Ok slight variant on the spelling, but to my knowledge it can be spelt either way (it’s the Hebrew word for “hope”) – bit like my own name which has two options (spelling with an “i” or a “y”). Anyway – the more amazing thing is that this namesake is actually a remote cousin of his, and far better looking into the bargain :)) – that’s him in the bottom corner.
And what do you make of those cubs – adorable aren’t they?? Takes me right back to when I was in S. Africa doing my pilot training a couple of years ago, and one of the airschool cadets (thanks again, JP!) took me to a wonderful lion sanctuary right behind his house in Port Elizabeth. I was privileged enough to be allowed to bottle feed some day old cubs – only because I was out of town and hadn’t had contact with any other felines as they’d not been vaccinated at that point. But I also got to ‘play’ with some older cubs – one 3 month old one called Luke who was utterly adorable and quite easy to handle.
However, I was given the opportunity to spend some time with some 10 month old cubs and they were such a totally different experience I have to say I came away with a lot of my misconceptions about cubs being “cute and cuddly” being thoroughly put to bed for ever. The warden warned me before we went into the enclosure to not turn my back on them if at all possible but he didn’t explain why not – I soon found out!! I’d stupidly taken my crutch into the enclosure, although perhaps that was no bad thing as straight off 4 cubs came bounding over to investigate and one grabbed it while the others fought with him over it. In the meantime I’d found a friend in a beautiful hand reared female lynx who shared their enclosure and was as tame as any common garden house cat. So I sat down against the fence and played with her for a few minutes while watching the bigger cubs play. But then I got up and totally forgetting the warnings stood up with my back facing the cubs, and within a flash one of them had literally jumped on me with paws round my neck. Now being disabled and not great at balancing on thin air isn’t the most conducive to such boisterous activity, and I almost fell before the warden rescued me, but the cub was having none of it. He’d discovered ‘weak’ prey and he was determined to at least tackle it a bit further, grabbing me round a leg and holding on while the warden advised me to just stand very still and not move as he prised the cub off. I wasn’t overly scared partly because I could sense they were only playing – trust me – you can tell when you’re up this close as to their very mood by the body language – and also because of the reassuring presence of the warden who’d been involved in rearing them, and knew them intimately. Ultimately the staff wouldn’t allow visitors in with the cubs if they had the remotest of concerns for safety or welfare of either. We eventually managed to rescue my crutch and I got out okay without so much as a scratch, but as I said, it was a lesson well learnt. JP had also taken me on a car ‘run’ through the larger lion enclosure where the adults are freely roaming, and again it was really quite hard to overcome an inate (but extremely dangerous) desire to open a window and pet one, as they appeared so tame too circling the car (ok – I know, us ditzy women that think everything furry is cute!!LOL), but I appreciated much better the dangers involved having watched plenty of real life situations of wardens at work with them being mauled badly even by well known, or even hand reared felines of all types. Given what Tikvah can be like on a bad day, I’d certainly never want to have to deal with one of his larger cousins deciding to ‘play’ with me. With him though, playing ‘dead’ or being still doesn’t do a thing to stop him annihilating whatever limb he’s decided will do for his tea !!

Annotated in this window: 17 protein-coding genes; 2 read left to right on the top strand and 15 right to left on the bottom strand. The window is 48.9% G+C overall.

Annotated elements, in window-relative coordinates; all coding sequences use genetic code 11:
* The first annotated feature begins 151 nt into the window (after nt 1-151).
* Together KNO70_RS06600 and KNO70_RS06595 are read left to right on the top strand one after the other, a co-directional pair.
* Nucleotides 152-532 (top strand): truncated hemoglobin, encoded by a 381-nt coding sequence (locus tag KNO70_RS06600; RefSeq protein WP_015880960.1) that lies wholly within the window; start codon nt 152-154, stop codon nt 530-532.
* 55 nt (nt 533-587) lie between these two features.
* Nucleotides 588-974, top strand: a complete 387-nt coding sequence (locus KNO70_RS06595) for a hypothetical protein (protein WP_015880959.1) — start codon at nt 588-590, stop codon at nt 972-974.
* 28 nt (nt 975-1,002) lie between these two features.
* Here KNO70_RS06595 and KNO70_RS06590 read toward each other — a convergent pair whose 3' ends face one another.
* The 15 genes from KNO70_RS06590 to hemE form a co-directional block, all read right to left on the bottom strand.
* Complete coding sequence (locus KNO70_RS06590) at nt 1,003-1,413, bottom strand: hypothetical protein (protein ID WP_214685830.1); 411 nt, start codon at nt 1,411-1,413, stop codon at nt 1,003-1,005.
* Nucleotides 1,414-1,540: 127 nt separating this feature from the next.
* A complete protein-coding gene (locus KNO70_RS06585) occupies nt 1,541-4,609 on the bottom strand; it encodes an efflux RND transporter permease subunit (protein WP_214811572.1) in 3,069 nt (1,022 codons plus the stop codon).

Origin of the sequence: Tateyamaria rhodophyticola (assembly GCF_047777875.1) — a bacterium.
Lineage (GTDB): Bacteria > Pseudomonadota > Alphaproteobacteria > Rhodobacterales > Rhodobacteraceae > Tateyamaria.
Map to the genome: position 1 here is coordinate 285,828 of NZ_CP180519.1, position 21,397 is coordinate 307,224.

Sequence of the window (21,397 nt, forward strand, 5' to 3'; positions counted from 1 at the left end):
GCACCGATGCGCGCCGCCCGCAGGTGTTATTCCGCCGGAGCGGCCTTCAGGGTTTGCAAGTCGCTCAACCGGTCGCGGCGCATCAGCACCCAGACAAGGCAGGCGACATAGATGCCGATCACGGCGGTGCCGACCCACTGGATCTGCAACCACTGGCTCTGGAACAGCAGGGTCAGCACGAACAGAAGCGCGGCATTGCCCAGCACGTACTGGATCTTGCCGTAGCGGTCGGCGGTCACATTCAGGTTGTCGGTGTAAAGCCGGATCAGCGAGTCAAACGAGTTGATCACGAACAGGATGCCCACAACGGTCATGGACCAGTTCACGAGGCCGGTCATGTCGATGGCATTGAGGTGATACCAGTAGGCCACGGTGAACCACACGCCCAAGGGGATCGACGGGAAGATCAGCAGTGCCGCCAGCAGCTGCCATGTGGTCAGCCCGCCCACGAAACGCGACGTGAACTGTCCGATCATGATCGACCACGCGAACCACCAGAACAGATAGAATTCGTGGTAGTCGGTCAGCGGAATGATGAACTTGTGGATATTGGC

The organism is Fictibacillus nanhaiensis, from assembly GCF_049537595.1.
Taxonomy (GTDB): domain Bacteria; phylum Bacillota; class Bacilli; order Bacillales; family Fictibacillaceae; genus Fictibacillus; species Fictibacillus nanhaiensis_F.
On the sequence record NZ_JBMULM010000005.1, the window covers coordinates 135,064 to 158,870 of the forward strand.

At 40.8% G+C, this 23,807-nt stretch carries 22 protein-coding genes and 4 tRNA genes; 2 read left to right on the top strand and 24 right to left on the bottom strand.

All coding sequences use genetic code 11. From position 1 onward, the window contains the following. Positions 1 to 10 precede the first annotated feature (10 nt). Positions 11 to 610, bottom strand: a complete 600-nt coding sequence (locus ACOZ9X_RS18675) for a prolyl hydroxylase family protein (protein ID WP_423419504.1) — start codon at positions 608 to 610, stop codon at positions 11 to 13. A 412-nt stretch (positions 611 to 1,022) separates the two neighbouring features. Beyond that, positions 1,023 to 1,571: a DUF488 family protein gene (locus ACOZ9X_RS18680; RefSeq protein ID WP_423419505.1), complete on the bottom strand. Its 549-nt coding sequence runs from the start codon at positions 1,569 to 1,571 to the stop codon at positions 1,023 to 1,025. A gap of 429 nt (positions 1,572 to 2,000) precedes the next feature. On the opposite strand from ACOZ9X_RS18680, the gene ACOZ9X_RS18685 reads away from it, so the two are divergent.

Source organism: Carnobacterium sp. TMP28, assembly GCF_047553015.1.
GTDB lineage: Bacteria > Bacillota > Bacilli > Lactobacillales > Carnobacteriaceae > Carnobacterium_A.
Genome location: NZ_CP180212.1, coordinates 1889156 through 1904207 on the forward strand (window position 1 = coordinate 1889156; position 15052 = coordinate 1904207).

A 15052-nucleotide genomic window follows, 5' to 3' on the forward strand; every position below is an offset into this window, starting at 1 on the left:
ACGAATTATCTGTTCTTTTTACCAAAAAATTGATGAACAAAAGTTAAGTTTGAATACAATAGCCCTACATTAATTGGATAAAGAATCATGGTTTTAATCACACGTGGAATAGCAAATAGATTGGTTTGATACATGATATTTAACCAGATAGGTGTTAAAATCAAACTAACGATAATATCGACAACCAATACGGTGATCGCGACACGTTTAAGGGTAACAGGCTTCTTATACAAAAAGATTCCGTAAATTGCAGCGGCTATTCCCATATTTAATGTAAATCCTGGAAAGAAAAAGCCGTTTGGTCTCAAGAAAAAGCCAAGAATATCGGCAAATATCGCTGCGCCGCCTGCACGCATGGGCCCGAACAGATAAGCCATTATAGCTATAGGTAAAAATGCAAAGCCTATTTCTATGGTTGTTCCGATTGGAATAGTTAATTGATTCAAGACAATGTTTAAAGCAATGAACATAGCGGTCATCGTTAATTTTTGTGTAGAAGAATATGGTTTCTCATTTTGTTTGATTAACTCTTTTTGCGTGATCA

Talking of things safari related I’m currently watching the C5 series on the life of the wardens of Lewa Wildlife Conservancy in SA and the incredible work they’re doing on maintaining a number of endangered species in the compound. The series is very much up close and personal with a lot of the wildlife, and it’s been truly fascinating to see how much goes into that type of job. One of the wardens, Richard Moller, showed many times just how tough it is to undertake important decisions when it came to determining the best outcome for an injured animal, and one particular one has me impatient to see next week’s episode. Last week they showed an elephant who’d fallen foul of likely poachers or farmers who’d shot her, and sadly the wounds were proving very tough for her to keep up with her herd and cope with everyday life. Richard and the team had treated her twice, but the second time she couldn’t rouse herself off the ground when she came round from the anaesthetic. Watching the way she allowed the team to work around and with her so calmly and quietly, was either a measure of just how ill she was, or how much she recognised that they were (unlike the other humans) trying to help her. The episode ended where they did indeed manage to get her back on her feet, but it’s so touch and go, I’m dreading what the news may be on her. Just something about seeing one of the world’s largest land mammals struggling to survive because of man yet again! If you’re in any position to support their work, please consider it.